A data source that, if set, will override the data source that is used to retrieve the target of an delete operation from the database after it has been deleted. If an object is able to be retrieved from this data source, it will be sent back to the client. This allows soft-deleted items to be returned to the client when the user is able to see them. Null by default; override by setting a value in the constructor.

Method Overview

The standard behaviors implementation contains many different methods which can be overridden in your derived class to control functionality.

These methods often call one another, so overriding one method may cause some other method to no longer be called. The hierarchy of method calls, ignoring any logic or conditions contained within, is as follows:



Method Details

All of the methods outlined above can be overridden. A description of each of the methods is as follows:

Save the given item. This is the main entry point for saving, and takes a DTO as a parameter. This method is responsible for performing mapping to your EF models and ultimately saving to your database. If it is required that you access properties from the incoming DTO in this method, a set of extension methods GetValue and GetObject are available on the DTO for accessing properties that are mapped 1:1 with your EF models.

Given the incoming DTO on which Save has been called, examine its properties to determine if the operation is meant to be a create or an update operation. Return this distinction along with the key that was used to make the distinction.

This method is called outside of the standard data source by the base API controller to perform role-based security on saves at the controller level.

Fetch a DbSet<T> that items can be added to (creates) or remove from (deletes).
Provides a chance to validate the properties of the DTO object itself, as opposed to the properties of the model after the DTO has been mapped to it in BeforeSave. A number of extension methods on IClassDto<T> can be used to access the value of the properties of Generated C# DTOs. For behaviors on Custom DTOs where the DTO type is known, simply cast to the correct type.
Map the properties of the incoming DTO to the model that will be saved to the database. By default, this will call the MapTo method on the DTO, but if more precise control is needed, the IClassDto<T> extension methods or a cast to a known type can be used to get specific values. If all else fails, the DTO can be reflected upon.
Provides an easy way for derived classes to intercept a save attempt and either reject it by returning an unsuccessful result, or approve it by returning success. The incoming item can also be modified at will in this method to override changes that the client made as desired.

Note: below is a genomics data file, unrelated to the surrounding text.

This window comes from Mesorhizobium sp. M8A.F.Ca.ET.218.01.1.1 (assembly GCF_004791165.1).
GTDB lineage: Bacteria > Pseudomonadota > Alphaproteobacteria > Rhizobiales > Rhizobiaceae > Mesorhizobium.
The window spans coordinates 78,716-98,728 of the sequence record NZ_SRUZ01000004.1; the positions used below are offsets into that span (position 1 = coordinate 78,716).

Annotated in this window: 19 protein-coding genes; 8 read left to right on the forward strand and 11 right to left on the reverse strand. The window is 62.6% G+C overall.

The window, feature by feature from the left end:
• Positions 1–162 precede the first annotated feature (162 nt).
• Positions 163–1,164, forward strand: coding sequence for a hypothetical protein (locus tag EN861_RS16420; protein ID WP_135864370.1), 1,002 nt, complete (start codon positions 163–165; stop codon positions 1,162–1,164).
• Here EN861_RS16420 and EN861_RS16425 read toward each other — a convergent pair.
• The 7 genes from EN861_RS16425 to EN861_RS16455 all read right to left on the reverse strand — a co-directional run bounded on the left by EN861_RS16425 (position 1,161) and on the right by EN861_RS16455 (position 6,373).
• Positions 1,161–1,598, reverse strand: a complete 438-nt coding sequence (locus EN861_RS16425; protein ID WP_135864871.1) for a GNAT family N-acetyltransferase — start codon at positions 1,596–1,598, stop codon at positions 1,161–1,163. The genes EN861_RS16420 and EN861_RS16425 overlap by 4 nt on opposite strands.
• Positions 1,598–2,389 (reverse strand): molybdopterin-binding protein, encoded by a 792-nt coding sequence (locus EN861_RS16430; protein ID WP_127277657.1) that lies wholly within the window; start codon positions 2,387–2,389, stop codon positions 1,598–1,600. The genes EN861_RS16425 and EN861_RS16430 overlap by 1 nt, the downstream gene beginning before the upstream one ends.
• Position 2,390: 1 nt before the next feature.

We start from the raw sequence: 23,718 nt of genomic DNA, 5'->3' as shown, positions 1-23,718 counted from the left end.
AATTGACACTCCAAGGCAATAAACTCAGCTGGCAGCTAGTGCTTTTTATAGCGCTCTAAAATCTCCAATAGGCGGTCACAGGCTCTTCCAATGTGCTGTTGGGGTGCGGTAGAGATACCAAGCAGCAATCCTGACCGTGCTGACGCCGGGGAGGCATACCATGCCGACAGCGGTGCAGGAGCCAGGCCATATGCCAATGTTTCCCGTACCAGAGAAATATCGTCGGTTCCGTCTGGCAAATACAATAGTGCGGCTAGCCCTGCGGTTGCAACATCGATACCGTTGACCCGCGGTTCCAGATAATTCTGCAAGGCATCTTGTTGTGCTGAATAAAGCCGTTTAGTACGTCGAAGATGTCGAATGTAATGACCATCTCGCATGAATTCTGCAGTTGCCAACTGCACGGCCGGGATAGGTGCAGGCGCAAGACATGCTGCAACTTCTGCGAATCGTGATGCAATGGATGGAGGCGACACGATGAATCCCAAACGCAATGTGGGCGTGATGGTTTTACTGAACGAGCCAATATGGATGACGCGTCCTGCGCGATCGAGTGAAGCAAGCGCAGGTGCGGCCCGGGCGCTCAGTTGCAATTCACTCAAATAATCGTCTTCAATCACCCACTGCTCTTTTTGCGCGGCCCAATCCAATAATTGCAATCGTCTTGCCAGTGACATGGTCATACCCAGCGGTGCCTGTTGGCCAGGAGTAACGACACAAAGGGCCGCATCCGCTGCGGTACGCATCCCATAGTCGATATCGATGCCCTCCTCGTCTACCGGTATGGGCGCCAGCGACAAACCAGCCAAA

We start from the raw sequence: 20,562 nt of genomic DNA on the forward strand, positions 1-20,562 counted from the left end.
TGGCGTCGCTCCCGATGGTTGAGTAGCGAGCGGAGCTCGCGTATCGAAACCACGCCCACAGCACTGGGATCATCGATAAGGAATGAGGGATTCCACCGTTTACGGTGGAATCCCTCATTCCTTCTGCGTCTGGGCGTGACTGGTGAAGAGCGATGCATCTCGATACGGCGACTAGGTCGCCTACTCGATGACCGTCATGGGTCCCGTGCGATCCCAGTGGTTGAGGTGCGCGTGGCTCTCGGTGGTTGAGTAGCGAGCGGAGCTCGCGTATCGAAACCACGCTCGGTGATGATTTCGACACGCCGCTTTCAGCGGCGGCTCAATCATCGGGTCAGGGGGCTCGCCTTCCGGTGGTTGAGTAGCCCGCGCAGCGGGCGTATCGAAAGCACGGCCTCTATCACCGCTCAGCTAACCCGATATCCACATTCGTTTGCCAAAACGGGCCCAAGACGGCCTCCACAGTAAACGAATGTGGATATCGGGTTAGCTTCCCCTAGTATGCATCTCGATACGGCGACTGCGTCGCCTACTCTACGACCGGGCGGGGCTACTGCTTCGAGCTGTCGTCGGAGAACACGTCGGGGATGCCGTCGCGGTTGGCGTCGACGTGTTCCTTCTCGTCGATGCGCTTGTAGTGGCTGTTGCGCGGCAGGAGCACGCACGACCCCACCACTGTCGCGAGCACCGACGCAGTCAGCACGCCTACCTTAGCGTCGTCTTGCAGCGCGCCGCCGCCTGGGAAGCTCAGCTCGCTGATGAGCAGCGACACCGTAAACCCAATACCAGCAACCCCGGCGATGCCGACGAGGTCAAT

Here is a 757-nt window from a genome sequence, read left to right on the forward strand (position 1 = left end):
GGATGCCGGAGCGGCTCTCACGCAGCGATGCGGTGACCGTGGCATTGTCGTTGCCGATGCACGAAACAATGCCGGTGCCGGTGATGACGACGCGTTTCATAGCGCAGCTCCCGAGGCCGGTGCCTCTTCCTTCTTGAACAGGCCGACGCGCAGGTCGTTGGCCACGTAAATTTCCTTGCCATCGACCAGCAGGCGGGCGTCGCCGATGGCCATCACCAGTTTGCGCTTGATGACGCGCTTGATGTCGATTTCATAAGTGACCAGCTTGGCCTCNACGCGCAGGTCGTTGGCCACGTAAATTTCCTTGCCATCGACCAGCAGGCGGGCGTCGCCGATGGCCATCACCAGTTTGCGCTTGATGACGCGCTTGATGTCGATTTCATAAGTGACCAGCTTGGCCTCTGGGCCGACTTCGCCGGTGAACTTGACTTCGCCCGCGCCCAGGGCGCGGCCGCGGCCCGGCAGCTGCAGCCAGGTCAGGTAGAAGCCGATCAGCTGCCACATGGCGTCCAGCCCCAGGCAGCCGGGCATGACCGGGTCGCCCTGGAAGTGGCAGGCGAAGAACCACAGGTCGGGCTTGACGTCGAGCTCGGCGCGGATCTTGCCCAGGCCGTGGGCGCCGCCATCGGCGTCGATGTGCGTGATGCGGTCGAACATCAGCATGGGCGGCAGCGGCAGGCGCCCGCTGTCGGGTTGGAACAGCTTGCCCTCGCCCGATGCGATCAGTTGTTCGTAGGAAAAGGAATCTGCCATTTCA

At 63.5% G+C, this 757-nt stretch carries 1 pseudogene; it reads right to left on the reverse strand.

Provides an easy way for derived classes to perform actions after a save operation has been completed. Failure results returned here will present an error to the client, but will not prevent modifications to the database since changes have already been saved at this point. This method can optionally modify or replace the item that is sent back to the client after a save by setting ref T item to another object or to null. Setting ref IncludeTree includeTree will override the Include Tree used to shape the response object.


Setting ref T item to null will prevent the new object from being returned - be aware that this can be harmful in create scenarios since it prevents the client from receiving the primary key of the newly created item. If autoSave is enabled on the client, this could cause a large number of duplicate objects to be created in the database, since each subsequent save by the client will be treated as a create when the incoming object lacks a primary key.

Deletes the given item.
Provides an easy way to intercept a delete request and potentially reject it.

Performs the delete action against the database. The implementation of this method removes the item from its corresponding DbSet<T>, and then calls Db.SaveChangesAsync().

Overriding this allows for changing this row-deletion implementation to something else, like setting of a soft delete flag, or copying the data into another archival table before deleting.

Allows for performing any sort of cleanup actions after a delete has completed. If the item was still able to be retrieved from the database after the delete operation completed, this method allows lets you modify or replace the item that is sent back to the client by setting ref T item to another object or to null. Setting ref IncludeTree includeTree will override the Include Tree used to shape the response object.

Globally Replacing the Standard Behaviors

You can, of course, create a custom base behaviors class that all your custom implementations inherit from. But, what if you want to override the standard behaviors across your entire application, so that StandardBehaviors<,> will never be instantiated? You can do that too!

Simply create a class that implements IEntityFrameworkBehaviors<,> (the StandardBehaviors<,> already does - feel free to inherit from it), then register it at application startup like so:

public class MyBehaviors<T, TContext> : StandardBehaviors<T, TContext>
    where T : class, new()
    where TContext : DbContext
    public MyBehaviors(CrudContext<TContext> context) : base(context)

public void ConfigureServices(IServiceCollection services)
    services.AddCoalesce(b =>

Your custom behaviors class must have the same generic type parameters - <T, TContext>. Otherwise, the Microsoft.Extensions.DependencyInjection service provider won't know how to inject it.